Capsized cargo ship spews ‘significant amount’ of oil on Georgia coast

The ship began leaking oil after it was cut into eight pieces during a yearslong salvage operation

Argentina lake turns bright pink due to pollution

A cargo ship marooned off the Georgia coast since 2019 has leaked a “significant amount” of oil onto nearby beaches.

The Golden Ray ran aground and capsized near the port of Savannah in September 2019 laden with oil and with 4,200 vehicles aboard.

Efforts to salvage the wreckage by cutting it into eight sections and removing it piece by piece had been underway.

But as operation teams tried to shift the sixth piece this week, oil began washing up on the shore of popular nearby tourist beaches including St. Simons and Jekyll Island.

On Wednesday, oil continued to gush into the water from the wreckage of the Golden Ray.

Around 70 workers who had been overseeing the demolition of the shipwreck were sent to help clean up the oil spill as it blackened about 2.5 miles of sand and marsh grasses.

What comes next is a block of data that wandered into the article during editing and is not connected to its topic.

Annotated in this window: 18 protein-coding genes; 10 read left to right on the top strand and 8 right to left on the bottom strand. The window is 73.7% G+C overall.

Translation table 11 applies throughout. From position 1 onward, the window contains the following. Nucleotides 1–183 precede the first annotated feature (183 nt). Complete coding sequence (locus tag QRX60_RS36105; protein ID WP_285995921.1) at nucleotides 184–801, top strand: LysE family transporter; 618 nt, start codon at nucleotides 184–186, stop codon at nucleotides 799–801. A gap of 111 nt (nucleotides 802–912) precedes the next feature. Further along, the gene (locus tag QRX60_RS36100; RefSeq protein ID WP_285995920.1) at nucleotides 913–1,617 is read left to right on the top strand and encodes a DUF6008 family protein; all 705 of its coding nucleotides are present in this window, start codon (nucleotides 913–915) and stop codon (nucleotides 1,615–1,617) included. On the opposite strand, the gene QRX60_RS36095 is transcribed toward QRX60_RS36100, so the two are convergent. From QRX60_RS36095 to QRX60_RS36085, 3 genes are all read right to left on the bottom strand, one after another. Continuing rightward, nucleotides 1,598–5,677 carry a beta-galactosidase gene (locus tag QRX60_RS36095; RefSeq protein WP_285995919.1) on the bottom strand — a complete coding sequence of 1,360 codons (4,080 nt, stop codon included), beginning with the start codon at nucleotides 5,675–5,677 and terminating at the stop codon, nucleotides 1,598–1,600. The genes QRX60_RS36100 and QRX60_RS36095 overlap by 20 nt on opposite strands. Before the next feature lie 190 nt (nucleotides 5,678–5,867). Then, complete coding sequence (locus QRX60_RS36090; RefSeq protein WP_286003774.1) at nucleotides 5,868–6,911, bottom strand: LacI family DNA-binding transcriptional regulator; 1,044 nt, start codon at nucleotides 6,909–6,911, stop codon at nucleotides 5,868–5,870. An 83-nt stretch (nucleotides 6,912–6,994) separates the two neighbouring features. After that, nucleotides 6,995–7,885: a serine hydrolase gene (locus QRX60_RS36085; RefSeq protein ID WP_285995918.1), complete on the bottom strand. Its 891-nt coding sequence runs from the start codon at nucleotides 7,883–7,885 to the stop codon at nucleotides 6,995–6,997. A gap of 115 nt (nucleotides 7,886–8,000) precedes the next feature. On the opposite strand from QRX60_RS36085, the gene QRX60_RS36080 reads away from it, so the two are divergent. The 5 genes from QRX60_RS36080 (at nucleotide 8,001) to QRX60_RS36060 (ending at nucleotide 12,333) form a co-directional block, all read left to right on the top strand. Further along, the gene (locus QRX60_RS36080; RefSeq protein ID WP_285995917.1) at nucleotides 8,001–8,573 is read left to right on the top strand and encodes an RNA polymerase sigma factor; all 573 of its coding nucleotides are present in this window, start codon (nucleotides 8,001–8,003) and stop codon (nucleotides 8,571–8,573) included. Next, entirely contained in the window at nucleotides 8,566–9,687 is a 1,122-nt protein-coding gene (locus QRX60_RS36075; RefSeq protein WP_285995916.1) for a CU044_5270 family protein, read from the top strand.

“It’s terrible,” Fletcher Sams, executive director of the Altamaha Riverkeeper conservation group, told the Associated Press on Monday.

“The natural resources of the area have been continuously damaged for two years almost,” he said.

Oil from the Golden Ray streaked the sand just south of a beach resort on St Simons Island, stained the rocky shoreline near the island’s historic lighthouse and polluted marsh grasses at the edge of a golf course.

“When you step in the water, it’s all slick,” a visitor told WJXT-TV.

“You really don’t want the kids in the water.”

While boat crews managed to contain much of the oil in the waters around the shipwreck, some of the oil that leaked from the South Korean car carrier on Saturday managed to escape a protective barrier of floating boom and reach the beach.

Response teams have been working since then to rake oil-streaked sand into piles that are bagged and removed from the beach. In the marsh, they’re using an absorbent material made from peat moss.

Only one animal, a seagull, had been found with its wings partially coated by the oil slick.

Sams, of the Altamaha Riverkeeper, urged Georgia environmental regulators to conduct a formal assessment to determine the extent of the damage from the spill.

Agencies contributed to reporting

This article was amended on 15 September 2021 to remove inaccurate references to crude oil and to the ship being a tanker.

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